Master of Landscape Architecture (MLA)
The canals of Bangkok were a vital form of infrastructure from when the city was founded in 1782 until the 1850s, when the road system was introduced. Built for agricultural irrigation, the canals served as the primary means of transportation and significantly influenced the form and orientation of Bangkok’s early settlements and public institutions. With the implementation of roads, new buildings were constructed to be oriented towards the streets and away from the canals. The canals and their communities subsequently decreased in visibility. Today, most of the land along the waterways is publically owned. As a result, the land adjacent to the canals has come to house squatter communities, and the canals themselves have become dumping sites. In northern Bangkok, the Bang Bua Canal Community consists of 12 informal settlements that lie on the banks of the 13-kilometer long Bang Bua Canal. Baan Man Kong, a national slum upgrading program established by the Community Organizations Development Institute (CODI), has continuously worked in the Bang Bua Canal Community since 2004. The program’s general approach has been to provide government funds in the form of housing loans and infrastructure subsidies. A component of the development program has implemented the use of organic materials and water plants for regular canal cleaning. The CODI has also funded household grease-trap installation programs that provide wastewater filters to help limit the flow of wastewater directly to the canal. Despite these efforts, as of 2014, the canal is still polluted and the 3,400 families of this settlement still lack access to the water as an open space amenity. Most importantly, this illustrates that appropriate urban water management systems have not been utilized in this area. Using the Bang Bua Canal Community as a case study, this design thesis focuses on developing strategies to upgrade these informal settlements along Bangkok’s waterways with a holistic approach to reconnect these communities to the city. The proposal aims to develop systems for a dynamic landscape that will transform the water’s edge into a healthier urban environment. The study will illustrate how the built environment impacts society. In a broader sense, this proposal provides a vision for the use of urban water management techniques and landscape treatment systems in order to improve the water quality and the use of the water’s edge as public spaces in highly dense areas.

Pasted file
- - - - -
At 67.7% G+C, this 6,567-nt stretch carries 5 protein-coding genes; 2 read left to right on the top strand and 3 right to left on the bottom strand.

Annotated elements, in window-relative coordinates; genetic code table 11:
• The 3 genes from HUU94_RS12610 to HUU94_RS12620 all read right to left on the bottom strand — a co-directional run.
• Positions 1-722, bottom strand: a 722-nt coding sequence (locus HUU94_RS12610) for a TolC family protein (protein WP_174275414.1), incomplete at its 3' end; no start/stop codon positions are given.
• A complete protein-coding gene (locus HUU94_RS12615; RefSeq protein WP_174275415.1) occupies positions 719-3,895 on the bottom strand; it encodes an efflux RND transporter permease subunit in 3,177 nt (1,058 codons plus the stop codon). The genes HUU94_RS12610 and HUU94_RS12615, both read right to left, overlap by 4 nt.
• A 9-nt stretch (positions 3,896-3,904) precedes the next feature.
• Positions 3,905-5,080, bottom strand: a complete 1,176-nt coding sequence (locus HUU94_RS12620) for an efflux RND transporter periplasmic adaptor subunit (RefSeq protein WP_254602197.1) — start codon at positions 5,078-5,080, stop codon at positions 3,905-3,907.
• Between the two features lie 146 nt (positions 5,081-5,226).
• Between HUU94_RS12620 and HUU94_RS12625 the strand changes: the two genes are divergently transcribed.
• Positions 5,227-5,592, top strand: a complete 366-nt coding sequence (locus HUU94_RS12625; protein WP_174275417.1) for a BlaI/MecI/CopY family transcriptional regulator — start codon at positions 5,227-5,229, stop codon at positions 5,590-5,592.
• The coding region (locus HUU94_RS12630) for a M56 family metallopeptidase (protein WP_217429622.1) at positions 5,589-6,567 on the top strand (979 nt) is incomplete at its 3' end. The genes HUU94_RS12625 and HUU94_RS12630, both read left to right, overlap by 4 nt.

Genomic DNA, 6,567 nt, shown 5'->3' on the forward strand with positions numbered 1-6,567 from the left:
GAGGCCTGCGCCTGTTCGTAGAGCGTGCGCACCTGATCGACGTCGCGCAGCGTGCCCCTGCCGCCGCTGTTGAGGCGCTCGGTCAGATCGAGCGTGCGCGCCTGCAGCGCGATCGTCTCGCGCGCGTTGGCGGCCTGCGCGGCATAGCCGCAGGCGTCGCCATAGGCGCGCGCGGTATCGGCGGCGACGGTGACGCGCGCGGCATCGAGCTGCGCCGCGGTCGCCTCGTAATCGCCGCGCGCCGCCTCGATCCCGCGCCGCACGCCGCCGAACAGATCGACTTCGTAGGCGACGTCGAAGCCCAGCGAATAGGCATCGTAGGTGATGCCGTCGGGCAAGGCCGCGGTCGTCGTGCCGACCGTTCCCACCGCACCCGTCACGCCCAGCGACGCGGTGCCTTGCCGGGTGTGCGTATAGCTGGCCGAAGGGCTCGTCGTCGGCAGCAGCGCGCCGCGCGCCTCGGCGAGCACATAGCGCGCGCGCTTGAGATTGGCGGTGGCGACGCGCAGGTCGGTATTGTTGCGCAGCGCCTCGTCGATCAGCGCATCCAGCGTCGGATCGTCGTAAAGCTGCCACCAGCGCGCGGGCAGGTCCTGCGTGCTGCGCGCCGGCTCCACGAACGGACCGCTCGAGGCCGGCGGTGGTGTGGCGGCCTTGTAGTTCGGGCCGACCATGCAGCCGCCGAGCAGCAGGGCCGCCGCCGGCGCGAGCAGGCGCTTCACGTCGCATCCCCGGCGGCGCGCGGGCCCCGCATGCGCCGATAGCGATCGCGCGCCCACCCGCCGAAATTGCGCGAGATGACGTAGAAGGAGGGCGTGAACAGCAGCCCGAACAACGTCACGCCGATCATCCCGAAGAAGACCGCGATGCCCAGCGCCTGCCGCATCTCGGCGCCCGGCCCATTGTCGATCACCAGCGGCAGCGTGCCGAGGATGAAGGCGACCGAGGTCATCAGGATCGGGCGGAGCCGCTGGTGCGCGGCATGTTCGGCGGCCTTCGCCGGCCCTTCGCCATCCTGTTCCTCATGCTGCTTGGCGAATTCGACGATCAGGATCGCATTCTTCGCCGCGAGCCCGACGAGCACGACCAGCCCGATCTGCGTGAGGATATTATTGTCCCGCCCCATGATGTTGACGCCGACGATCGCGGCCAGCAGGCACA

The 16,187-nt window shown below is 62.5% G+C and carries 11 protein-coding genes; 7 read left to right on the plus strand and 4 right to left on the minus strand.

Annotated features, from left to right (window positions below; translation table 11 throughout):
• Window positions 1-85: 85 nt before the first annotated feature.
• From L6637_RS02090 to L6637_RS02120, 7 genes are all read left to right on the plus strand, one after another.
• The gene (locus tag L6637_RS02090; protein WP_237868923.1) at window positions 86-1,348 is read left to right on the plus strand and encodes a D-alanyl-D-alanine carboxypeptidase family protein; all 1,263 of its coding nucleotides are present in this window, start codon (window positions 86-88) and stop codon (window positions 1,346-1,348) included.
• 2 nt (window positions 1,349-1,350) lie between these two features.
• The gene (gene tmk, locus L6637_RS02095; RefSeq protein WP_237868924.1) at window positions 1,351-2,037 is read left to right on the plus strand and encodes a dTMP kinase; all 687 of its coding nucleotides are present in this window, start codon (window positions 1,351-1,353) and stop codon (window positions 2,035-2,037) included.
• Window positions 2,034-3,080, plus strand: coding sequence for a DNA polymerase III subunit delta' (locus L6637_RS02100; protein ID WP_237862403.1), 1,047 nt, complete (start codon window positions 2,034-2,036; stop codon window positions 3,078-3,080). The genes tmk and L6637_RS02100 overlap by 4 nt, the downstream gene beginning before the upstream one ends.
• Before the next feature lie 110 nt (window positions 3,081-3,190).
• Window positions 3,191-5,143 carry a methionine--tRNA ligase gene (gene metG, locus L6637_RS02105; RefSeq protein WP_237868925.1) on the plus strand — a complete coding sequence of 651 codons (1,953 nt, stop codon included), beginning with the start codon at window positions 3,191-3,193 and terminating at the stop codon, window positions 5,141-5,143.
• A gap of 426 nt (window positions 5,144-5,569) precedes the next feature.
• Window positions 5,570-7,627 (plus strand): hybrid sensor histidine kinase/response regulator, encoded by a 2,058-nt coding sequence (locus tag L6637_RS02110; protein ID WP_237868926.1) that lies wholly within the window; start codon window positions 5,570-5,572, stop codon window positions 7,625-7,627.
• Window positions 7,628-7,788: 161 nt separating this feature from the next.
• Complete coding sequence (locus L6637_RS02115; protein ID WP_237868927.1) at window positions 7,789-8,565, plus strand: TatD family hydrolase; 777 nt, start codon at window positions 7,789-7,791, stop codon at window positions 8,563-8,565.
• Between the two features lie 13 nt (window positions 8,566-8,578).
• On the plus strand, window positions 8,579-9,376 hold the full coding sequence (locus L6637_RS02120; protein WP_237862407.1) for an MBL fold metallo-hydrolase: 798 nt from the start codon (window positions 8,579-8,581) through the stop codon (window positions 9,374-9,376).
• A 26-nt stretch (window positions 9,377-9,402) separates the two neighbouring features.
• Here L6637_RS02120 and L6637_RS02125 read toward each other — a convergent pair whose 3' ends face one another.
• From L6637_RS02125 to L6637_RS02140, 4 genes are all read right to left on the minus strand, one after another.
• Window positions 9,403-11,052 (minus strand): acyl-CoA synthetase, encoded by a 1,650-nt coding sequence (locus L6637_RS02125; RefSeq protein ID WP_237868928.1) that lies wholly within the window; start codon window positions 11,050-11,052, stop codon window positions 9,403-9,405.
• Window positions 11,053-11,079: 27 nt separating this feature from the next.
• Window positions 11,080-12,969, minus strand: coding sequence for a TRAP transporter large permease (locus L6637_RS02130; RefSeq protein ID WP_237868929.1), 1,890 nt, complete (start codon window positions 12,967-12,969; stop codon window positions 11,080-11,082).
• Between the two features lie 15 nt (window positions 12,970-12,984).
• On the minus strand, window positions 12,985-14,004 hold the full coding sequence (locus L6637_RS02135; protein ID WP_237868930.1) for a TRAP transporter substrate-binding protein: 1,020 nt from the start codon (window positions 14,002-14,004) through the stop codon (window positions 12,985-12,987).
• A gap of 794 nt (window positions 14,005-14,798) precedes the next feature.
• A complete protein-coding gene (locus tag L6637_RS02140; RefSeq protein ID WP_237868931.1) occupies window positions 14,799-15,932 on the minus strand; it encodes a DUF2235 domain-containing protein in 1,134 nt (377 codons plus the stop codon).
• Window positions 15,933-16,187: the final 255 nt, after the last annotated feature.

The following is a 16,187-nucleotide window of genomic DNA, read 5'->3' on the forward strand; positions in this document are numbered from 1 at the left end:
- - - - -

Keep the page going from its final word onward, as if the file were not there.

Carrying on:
Document Availability at the Time of Submission
Student has submitted appropriate documentation to restrict access to LSU for 365 days after which the document will be released for worldwide access.
Chayakul, Jidapa, "Informal Landscape Architecture: A Tool to Improve Water Quality for Informal Settlements along Waterways in Bangkok" (2015). LSU Master's Theses. 312.